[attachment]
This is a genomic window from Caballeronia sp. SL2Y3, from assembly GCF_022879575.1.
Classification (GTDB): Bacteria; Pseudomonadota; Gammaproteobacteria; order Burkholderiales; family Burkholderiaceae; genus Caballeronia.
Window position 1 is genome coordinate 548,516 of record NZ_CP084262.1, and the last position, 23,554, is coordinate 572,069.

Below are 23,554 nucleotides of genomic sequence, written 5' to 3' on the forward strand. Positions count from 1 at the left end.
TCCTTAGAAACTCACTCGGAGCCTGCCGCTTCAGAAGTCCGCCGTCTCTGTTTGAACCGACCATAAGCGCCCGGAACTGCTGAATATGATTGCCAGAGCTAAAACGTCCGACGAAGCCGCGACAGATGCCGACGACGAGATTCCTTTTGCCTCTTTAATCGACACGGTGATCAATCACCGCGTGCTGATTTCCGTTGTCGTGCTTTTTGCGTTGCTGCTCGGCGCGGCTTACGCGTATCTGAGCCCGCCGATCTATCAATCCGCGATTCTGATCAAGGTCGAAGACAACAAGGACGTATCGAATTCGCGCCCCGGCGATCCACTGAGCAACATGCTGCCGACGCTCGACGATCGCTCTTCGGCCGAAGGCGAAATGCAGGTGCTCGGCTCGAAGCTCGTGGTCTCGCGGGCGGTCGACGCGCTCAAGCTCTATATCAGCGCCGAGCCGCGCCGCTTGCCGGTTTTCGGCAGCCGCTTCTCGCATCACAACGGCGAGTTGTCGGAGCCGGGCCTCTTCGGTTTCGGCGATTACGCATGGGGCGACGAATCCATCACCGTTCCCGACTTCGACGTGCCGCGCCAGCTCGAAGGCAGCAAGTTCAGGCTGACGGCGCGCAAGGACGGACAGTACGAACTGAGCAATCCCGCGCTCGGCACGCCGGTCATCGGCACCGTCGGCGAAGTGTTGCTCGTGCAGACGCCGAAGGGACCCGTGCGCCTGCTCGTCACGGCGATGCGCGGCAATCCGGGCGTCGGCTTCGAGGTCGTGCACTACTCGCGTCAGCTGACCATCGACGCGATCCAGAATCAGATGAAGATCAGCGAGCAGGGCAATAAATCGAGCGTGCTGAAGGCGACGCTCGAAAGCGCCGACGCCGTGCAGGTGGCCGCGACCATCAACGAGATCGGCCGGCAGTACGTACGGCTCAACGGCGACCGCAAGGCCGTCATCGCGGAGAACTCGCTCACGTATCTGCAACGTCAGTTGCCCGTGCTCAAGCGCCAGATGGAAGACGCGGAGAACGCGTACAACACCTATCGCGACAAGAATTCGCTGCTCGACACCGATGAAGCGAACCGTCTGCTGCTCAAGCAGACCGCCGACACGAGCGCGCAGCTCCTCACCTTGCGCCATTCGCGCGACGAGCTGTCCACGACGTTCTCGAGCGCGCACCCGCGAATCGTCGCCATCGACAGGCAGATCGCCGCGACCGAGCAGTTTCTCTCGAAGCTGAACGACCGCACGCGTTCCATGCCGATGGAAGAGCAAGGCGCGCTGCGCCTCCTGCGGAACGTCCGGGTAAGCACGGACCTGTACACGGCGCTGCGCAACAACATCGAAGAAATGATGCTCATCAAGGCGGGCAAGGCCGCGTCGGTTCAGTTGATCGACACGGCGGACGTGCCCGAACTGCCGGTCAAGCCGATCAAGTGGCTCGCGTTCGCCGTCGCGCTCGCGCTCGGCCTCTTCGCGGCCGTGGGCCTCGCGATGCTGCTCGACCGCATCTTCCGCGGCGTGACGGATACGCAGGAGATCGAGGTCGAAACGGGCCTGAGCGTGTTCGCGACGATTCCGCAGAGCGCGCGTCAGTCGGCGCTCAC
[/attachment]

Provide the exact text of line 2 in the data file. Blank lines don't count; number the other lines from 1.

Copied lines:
Classification (GTDB): Bacteria; Pseudomonadota; Gammaproteobacteria; order Burkholderiales; family Burkholderiaceae; genus Caballeronia.